Dear Lego, where are the women?

By Toby Manhire In The Internaut

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The New Zealand science communicator of the year is obsessed with Lego.

Auckland University microbiologist Siouxsie Wiles, recently awarded the 2013 Prime Minister’s Science Media Communication Prize, has fallen in love with the plastic blocks all over again since becoming a parent. Her seven-year-old daughter now knows “the best way to get my attention is to suggest we play Lego together”, she writes at Sciblogs.co.nz.

Her affections, however, are tested by the disproportionate number of male figures, she explains in an open letter to Lego HQ.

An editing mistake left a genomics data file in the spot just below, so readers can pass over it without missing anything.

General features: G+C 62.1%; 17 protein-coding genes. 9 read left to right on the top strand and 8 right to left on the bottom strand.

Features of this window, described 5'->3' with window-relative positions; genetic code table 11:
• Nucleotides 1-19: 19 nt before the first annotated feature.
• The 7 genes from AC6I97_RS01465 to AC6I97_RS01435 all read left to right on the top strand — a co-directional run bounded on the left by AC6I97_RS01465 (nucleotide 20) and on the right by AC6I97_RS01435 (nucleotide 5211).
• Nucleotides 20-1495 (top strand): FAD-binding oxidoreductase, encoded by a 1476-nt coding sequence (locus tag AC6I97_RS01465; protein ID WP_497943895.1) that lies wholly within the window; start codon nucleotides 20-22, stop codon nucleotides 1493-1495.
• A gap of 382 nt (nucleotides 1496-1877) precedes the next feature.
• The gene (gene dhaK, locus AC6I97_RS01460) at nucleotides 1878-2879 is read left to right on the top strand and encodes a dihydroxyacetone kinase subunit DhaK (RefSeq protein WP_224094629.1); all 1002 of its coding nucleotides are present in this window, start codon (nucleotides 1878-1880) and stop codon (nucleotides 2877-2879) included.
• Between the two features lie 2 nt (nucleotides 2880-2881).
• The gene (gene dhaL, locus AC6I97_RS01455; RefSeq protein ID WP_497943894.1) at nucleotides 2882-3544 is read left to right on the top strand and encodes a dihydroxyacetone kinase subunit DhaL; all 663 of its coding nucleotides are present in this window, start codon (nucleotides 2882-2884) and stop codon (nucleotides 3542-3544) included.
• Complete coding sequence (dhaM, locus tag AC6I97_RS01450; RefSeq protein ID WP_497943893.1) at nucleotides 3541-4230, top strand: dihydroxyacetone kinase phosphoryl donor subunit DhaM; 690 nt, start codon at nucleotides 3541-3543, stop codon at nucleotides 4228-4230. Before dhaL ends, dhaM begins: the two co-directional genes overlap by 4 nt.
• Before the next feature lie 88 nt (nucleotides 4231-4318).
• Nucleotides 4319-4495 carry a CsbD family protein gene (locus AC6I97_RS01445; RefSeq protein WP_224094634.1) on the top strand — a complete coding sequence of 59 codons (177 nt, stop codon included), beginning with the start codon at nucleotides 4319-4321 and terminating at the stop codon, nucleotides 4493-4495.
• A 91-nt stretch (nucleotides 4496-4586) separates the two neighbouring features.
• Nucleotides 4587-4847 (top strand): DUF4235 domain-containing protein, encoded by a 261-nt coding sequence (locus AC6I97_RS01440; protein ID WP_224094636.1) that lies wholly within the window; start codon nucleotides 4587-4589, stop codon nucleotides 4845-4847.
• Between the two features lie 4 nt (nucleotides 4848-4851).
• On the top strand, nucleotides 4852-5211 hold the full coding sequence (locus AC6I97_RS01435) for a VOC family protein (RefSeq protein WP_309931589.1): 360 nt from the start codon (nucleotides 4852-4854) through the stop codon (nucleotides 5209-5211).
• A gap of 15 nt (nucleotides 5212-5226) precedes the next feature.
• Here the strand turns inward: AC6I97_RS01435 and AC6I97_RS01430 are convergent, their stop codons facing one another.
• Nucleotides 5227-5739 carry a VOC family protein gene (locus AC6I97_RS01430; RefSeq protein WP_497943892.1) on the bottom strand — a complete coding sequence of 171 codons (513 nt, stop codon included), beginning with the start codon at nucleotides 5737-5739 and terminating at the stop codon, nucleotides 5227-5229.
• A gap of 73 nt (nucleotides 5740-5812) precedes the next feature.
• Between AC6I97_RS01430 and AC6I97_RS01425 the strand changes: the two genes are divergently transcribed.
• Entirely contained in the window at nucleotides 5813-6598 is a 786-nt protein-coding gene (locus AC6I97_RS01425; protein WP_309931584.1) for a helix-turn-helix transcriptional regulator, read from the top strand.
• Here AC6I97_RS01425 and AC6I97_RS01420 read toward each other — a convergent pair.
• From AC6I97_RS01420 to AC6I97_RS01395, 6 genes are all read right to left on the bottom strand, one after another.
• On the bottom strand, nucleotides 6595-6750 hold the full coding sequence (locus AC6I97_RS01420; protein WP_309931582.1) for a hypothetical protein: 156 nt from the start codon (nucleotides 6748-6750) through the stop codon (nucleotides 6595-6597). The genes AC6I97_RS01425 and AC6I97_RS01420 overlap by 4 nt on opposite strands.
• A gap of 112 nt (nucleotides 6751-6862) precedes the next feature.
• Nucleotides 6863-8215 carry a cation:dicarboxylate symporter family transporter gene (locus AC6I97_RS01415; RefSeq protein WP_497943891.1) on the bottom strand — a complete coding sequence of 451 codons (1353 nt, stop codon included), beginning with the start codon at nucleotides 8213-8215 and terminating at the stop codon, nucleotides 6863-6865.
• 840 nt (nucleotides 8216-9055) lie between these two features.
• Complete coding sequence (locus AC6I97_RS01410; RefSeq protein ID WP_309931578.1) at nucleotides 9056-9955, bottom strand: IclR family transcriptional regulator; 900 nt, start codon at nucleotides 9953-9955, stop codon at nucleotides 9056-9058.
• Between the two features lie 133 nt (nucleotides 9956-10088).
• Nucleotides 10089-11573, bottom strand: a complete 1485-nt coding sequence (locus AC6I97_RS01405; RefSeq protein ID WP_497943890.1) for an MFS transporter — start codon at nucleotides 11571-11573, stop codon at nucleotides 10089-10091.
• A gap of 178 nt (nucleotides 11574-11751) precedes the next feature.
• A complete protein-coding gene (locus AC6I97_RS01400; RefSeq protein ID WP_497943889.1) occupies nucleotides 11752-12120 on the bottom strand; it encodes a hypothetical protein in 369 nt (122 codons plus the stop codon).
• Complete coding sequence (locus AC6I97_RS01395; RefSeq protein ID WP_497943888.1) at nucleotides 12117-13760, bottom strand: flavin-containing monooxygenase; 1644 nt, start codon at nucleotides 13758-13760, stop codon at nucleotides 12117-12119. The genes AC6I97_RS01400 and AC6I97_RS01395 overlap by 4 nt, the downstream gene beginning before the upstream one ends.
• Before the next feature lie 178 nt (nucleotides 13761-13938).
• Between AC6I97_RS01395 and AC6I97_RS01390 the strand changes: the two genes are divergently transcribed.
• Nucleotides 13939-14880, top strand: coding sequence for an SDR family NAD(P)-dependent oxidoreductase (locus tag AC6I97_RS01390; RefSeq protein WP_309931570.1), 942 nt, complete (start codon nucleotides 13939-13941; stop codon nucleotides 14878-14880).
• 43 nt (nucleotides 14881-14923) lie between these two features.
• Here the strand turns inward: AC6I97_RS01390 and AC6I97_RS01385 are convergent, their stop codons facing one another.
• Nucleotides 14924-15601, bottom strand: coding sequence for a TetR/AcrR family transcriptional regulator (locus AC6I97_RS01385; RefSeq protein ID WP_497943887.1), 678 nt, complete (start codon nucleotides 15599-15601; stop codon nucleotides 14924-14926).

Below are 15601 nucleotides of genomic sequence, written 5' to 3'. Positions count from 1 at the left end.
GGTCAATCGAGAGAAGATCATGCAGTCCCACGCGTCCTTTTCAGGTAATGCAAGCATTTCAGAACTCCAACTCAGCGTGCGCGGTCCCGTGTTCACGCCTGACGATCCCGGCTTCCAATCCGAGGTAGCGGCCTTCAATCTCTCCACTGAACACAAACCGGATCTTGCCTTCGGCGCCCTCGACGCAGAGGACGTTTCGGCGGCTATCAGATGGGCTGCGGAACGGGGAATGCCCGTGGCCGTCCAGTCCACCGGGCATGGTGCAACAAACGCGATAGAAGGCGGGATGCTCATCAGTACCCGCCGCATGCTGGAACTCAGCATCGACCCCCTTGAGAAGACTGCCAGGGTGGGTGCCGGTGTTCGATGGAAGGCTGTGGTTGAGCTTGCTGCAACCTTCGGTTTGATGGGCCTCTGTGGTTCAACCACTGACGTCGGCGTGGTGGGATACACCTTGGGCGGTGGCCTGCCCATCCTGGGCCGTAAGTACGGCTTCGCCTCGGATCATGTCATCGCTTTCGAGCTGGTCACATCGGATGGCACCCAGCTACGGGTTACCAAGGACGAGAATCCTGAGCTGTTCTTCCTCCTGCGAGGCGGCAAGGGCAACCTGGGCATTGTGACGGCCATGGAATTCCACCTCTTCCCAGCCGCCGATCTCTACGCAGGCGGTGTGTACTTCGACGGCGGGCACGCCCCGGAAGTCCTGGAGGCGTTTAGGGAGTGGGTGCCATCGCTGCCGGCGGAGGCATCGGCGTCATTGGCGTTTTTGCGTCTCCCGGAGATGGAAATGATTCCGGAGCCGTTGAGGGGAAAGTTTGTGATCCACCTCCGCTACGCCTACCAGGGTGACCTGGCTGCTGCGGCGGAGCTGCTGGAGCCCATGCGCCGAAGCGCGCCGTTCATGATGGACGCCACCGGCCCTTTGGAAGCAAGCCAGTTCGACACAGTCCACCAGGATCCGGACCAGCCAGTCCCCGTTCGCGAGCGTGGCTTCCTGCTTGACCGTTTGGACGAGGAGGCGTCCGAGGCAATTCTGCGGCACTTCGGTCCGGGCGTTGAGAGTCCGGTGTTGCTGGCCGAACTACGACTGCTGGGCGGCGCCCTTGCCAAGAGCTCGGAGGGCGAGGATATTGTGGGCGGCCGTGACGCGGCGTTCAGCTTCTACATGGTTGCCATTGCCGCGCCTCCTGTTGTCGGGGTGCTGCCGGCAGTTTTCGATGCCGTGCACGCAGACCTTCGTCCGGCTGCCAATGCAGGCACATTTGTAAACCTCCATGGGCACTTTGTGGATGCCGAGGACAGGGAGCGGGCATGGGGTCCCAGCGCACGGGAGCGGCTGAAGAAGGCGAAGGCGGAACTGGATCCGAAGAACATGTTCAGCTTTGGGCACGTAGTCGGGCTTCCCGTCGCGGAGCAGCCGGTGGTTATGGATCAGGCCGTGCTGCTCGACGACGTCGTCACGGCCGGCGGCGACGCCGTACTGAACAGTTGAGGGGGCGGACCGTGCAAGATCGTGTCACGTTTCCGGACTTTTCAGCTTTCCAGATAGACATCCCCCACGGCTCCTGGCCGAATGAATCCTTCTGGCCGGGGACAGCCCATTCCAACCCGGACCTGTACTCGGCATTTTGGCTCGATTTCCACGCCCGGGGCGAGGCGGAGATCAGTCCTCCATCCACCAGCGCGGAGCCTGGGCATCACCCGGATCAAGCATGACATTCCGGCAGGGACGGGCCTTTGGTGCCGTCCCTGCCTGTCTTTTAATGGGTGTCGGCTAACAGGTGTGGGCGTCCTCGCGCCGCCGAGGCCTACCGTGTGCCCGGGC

“We spend a lot of money on Lego. We eagerly await each new series of minifigures. But with each series comes the inevitable questions from my daughter: ‘Why are there so many boys?’ ‘Girls can be [mechanics/painters/divers] too, can’t they?’ ‘Of course!’ I tell her, my heart sinking as I see the same old gender stereotypes being reinforced.”

Wiles, who has launched a petition urging Lego to issue their figurines a la Janus, with a female face on one side of the head, and a male on the other, is not the first to challenge the toy-maker over gender portrayals.

A 2012 petition challenging Lego over its “girl-friendly” range of figures that “are pink, wear short skirts and frequent nail salons” attracted more than 65,000 signatures at the US site Change.org.

Earlier this year, the company apologised following complaints over a series of Lego “Construction Crew” stickers, which included a Lego worker waving and hollering, “Hey, Babe!”

See also: The Hobbit in Lego.

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